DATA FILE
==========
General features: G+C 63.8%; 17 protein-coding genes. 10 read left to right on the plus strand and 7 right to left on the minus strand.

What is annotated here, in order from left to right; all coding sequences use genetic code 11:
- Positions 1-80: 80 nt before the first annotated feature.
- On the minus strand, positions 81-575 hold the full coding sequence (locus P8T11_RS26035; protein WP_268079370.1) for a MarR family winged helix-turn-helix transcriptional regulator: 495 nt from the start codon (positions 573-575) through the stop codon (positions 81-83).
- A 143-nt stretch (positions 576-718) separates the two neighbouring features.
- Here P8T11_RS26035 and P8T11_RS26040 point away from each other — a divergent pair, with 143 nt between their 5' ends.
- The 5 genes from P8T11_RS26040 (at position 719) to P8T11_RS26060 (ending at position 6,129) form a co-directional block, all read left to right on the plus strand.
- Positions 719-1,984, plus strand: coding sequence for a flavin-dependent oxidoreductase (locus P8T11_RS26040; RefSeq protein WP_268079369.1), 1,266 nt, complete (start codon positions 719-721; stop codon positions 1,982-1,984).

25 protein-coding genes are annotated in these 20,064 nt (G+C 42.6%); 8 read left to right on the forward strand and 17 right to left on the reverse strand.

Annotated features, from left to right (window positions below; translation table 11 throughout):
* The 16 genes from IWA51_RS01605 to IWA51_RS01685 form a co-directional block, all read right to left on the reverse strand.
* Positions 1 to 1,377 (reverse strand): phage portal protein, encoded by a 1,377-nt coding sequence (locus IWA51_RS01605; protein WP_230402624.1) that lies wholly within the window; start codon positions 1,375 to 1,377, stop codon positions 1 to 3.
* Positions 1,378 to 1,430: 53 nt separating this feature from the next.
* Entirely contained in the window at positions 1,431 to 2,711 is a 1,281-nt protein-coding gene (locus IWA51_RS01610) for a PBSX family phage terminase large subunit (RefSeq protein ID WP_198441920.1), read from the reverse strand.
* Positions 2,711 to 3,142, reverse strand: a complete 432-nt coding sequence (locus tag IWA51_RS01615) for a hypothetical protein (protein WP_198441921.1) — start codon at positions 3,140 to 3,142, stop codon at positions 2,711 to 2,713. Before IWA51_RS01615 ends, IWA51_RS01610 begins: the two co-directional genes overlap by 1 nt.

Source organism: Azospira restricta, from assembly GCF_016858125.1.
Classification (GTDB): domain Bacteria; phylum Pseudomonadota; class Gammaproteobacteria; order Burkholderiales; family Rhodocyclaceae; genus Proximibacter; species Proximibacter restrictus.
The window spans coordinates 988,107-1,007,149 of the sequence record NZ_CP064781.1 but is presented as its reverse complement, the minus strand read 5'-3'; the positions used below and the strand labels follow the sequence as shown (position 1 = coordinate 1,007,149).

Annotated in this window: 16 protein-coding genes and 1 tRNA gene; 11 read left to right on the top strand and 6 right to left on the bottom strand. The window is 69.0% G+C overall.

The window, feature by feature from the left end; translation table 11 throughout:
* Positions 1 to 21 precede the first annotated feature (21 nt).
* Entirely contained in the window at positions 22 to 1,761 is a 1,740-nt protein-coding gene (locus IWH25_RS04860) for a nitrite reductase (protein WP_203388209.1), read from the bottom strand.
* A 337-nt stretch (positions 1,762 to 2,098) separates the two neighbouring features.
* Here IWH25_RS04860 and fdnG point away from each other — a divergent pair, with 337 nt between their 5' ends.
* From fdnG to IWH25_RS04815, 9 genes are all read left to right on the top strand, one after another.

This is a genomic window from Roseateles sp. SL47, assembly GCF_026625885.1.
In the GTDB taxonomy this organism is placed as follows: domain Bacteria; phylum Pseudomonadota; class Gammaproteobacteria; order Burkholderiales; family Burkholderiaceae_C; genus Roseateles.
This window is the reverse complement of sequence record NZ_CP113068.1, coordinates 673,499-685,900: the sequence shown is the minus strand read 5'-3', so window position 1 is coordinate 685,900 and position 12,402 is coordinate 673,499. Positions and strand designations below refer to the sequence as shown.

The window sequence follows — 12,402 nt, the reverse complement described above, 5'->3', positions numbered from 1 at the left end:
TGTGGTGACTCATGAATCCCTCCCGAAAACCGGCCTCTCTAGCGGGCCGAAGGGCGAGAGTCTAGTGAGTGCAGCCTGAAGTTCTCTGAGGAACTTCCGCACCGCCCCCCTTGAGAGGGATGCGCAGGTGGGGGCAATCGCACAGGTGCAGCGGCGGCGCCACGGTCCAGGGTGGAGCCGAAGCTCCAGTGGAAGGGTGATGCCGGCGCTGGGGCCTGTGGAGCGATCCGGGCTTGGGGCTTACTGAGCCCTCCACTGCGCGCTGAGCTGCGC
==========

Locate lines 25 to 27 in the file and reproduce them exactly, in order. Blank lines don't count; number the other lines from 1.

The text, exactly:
* From fdnG to IWH25_RS04815, 9 genes are all read left to right on the top strand, one after another.

This is a genomic window from Roseateles sp. SL47, assembly GCF_026625885.1.
In the GTDB taxonomy this organism is placed as follows: domain Bacteria; phylum Pseudomonadota; class Gammaproteobacteria; order Burkholderiales; family Burkholderiaceae_C; genus Roseateles.